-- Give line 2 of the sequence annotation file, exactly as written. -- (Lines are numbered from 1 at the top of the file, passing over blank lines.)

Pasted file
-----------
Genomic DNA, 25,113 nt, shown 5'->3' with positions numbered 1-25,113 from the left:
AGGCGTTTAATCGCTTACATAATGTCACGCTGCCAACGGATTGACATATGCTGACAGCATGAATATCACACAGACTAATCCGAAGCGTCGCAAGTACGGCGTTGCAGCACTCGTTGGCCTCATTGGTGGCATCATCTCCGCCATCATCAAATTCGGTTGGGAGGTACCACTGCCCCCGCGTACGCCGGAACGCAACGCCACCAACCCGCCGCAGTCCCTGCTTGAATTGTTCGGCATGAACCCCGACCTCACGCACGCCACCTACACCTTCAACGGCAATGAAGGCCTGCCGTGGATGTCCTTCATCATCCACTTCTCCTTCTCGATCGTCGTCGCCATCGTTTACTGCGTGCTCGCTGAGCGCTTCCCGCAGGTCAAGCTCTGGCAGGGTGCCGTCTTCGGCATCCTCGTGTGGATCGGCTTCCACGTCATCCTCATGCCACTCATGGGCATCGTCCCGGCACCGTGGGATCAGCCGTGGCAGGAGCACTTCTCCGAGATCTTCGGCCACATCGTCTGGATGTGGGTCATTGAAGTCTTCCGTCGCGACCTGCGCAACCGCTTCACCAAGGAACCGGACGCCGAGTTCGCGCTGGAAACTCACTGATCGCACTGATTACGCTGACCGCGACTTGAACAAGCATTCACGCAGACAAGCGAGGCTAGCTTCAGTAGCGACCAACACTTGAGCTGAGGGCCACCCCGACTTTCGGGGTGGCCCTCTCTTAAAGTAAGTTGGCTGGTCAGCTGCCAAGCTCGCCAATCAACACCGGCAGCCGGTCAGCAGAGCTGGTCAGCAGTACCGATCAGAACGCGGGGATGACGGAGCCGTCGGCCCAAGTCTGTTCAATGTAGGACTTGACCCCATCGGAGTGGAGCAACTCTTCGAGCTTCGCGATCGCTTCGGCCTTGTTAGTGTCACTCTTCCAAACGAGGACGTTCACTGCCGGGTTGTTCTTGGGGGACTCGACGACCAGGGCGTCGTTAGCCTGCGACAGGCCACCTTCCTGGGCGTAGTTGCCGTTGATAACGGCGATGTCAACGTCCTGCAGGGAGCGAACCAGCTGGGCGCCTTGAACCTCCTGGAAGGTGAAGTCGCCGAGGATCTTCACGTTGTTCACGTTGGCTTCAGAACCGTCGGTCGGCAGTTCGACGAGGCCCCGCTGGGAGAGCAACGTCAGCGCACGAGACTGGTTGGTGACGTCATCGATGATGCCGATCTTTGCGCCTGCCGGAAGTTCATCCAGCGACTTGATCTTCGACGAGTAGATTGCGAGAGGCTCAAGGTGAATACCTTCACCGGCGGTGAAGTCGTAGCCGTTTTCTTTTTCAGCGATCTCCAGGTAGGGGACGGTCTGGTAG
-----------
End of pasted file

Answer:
AGGCGTTTAATCGCTTACATAATGTCACGCTGCCAACGGATTGACATATGCTGACAGCATGAATATCACACAGACTAATCCGAAGCGTCGCAAGTACGGCGTTGCAGCACTCGTTGGCCTCATTGGTGGCATCATCTCCGCCATCATCAAATTCGGTTGGGAGGTACCACTGCCCCCGCGTACGCCGGAACGCAACGCCACCAACCCGCCGCAGTCCCTGCTTGAATTGTTCGGCATGAACCCCGACCTCACGCACGCCACCTACACCTTCAACGGCAATGAAGGCCTGCCGTGGATGTCCTTCATCATCCACTTCTCCTTCTCGATCGTCGTCGCCATCGTTTACTGCGTGCTCGCTGAGCGCTTCCCGCAGGTCAAGCTCTGGCAGGGTGCCGTCTTCGGCATCCTCGTGTGGATCGGCTTCCACGTCATCCTCATGCCACTCATGGGCATCGTCCCGGCACCGTGGGATCAGCCGTGGCAGGAGCACTTCTCCGAGATCTTCGGCCACATCGTCTGGATGTGGGTCATTGAAGTCTTCCGTCGCGACCTGCGCAACCGCTTCACCAAGGAACCGGACGCCGAGTTCGCGCTGGAAACTCACTGATCGCACTGATTACGCTGACCGCGACTTGAACAAGCATTCACGCAGACAAGCGAGGCTAGCTTCAGTAGCGACCAACACTTGAGCTGAGGGCCACCCCGACTTTCGGGGTGGCCCTCTCTTAAAGTAAGTTGGCTGGTCAGCTGCCAAGCTCGCCAATCAACACCGGCAGCCGGTCAGCAGAGCTGGTCAGCAGTACCGATCAGAACGCGGGGATGACGGAGCCGTCGGCCCAAGTCTGTTCAATGTAGGACTTGACCCCATCGGAGTGGAGCAACTCTTCGAGCTTCGCGATCGCTTCGGCCTTGTTAGTGTCACTCTTCCAAACGAGGACGTTCACTGCCGGGTTGTTCTTGGGGGACTCGACGACCAGGGCGTCGTTAGCCTGCGACAGGCCACCTTCCTGGGCGTAGTTGCCGTTGATAACGGCGATGTCAACGTCCTGCAGGGAGCGAACCAGCTGGGCGCCTTGAACCTCCTGGAAGGTGAAGTCGCCGAGGATCTTCACGTTGTTCACGTTGGCTTCAGAACCGTCGGTCGGCAGTTCGACGAGGCCCCGCTGGGAGAGCAACGTCAGCGCACGAGACTGGTTGGTGACGTCATCGATGATGCCGATCTTTGCGCCTGCCGGAAGTTCATCCAGCGACTTGATCTTCGACGAGTAGATTGCGAGAGGCTCAAGGTGAATACCTTCACCGGCGGTGAAGTCGTAGCCGTTTTCTTTTTCAGCGATCTCCAGGTAGGGGACGGTCTGGTAG